Urban Angels is the name of a new pilot project that was recently launched in Thunder Bay. The project is a product of a dynamic partnership between the Guardian Angels, an international non-profit that promotes anti-bullying measures and safe communities, and Community Living Thunder Bay.
Update Friday spoke with Ian Hodgkinson, leader of the Guardian Angels initiative in Canada, and Mike Lavoie, Manager at Community Living Thunder Bay, about how the pilot project came about.
“The pilot project was a result of the success of an anti-bullying program that started with the Guardian Angels. This initial program included the teaching of self-defence techniques, as well as teaching new tools that involved diffusion, effective communication, empowerment and self-expression,” says Hodgkinson.
As a member of the Guardian Angels organization for the last two decades, Hodgkinson believes that the Urban Angels project is about teaching young adults life skills that allow them to express themselves in a safe environment, free from negative criticism. Additionally, the initiative engages individuals in physical activity and teaches them how to work together. “Over the last 20 years, I’ve noticed that many of these students each face their own set of problems and challenges. This program helps them to form bonds with one another and to realize that they are not alone, that many others face day to day challenges,” says Hodgkinson.
Community Living Thunder Bay was approached by Hodgkinson to become involved in the project after numerous recommendations from around the community. Lavoie saw the project as a way to engage transitional-aged youth supported by Community Living Thunder Bay. “A lot of kids coming to our agency right now for supportive independent living resources face a multitude of challenges. This pilot project was looked at as a non-traditional method that would complement the traditional supports we provide which, in many circumstances, are not as effective.”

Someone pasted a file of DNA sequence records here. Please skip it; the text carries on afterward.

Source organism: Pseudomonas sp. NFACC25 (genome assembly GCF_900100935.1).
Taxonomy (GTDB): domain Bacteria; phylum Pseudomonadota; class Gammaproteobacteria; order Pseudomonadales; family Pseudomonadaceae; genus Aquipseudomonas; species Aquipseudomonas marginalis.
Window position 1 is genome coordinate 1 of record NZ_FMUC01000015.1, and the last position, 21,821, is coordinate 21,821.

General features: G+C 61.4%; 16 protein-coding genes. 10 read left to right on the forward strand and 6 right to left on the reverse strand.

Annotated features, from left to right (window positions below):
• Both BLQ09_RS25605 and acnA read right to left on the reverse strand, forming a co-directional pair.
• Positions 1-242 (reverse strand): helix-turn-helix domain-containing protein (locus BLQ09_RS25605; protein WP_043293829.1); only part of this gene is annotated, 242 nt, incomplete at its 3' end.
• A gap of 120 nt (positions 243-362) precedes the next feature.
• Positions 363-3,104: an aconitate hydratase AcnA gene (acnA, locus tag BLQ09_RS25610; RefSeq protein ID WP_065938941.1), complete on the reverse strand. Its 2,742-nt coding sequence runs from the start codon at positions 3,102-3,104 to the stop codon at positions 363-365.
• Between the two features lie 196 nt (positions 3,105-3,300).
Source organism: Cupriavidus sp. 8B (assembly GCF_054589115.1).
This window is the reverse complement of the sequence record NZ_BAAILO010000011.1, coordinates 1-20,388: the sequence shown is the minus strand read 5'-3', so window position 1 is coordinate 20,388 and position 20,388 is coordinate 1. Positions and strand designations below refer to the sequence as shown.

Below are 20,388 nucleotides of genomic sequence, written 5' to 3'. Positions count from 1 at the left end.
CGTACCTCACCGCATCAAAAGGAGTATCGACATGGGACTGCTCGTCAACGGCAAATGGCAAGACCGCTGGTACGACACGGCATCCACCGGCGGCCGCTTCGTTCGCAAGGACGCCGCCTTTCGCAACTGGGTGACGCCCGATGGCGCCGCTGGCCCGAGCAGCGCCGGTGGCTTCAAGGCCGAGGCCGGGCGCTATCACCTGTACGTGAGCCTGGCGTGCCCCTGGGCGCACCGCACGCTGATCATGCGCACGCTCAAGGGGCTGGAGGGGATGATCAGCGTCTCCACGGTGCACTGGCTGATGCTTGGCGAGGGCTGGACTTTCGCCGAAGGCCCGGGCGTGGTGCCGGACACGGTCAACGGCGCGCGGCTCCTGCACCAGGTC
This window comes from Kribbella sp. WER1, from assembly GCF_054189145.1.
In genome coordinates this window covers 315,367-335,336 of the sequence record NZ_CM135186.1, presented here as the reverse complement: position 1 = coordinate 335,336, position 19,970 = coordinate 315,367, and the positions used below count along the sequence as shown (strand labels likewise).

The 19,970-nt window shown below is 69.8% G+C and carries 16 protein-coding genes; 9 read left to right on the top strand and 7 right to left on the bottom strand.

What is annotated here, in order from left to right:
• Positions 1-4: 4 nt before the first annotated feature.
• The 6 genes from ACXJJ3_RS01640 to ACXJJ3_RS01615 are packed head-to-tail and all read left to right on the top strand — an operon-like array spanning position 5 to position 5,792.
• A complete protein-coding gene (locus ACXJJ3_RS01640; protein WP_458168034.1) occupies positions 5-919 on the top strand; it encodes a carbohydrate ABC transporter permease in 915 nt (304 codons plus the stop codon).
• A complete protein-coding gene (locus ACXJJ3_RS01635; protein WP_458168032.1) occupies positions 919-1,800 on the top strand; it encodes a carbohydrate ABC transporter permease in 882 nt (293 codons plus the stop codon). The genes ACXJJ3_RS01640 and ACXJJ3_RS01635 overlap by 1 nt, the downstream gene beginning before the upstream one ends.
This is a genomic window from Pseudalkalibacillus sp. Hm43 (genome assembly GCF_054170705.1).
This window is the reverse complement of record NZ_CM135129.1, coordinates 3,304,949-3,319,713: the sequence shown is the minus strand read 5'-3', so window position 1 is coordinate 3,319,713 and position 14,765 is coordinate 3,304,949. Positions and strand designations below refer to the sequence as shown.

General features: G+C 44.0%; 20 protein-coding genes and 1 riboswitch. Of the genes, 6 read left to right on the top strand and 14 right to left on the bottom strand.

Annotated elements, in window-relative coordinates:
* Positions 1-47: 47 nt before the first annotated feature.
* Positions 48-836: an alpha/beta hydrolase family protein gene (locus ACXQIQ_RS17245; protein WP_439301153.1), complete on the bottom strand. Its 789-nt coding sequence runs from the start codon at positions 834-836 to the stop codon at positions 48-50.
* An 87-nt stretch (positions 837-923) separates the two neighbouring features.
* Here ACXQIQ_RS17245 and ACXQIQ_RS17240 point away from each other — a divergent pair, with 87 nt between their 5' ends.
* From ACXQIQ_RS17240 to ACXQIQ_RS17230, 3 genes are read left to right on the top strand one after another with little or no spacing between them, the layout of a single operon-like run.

“We sat down with Ian who already had a concept for the project and we developed a framework that embodied the support needs of each individual.”
For him, Lavoie believes the primary focus of the program is about teaching life skills, developing relationships, helping others overcome challenges and finding common ground from the experiences in their lives.
“The project becomes an outlet for the supported individuals to express themselves and deal with their personal issues with the help of others.”
To date, the Urban Angels program has been a success. 13 individuals from Community Living Thunder Bay come together as a team at least twice a week. They are also given the opportunity for individualized coaching.
Marcy Hurlbert, a Case Manager at Community Living Thunder Bay, is amazed at the transformations she’s seen in some of the participants.
“We have six young ladies between the ages of 19 and 24 who have been working with Ian for the last six weeks. Some of the physical activities they are put through are quite challenging, but it doesn’t matter what their ability or disability is, they are working together, overcoming obstacles, building up their self-esteem, gaining confidence and becoming physically stronger in the process.”
With encouragement from the community, Urban Angels has begun to create traction in the community and solidify a framework that extends beyond the traditional supports offered by Community Living Thunder Bay. In the future, the team anticipates the Urban Angels project will become an ongoing resource in the community. – Justin dePass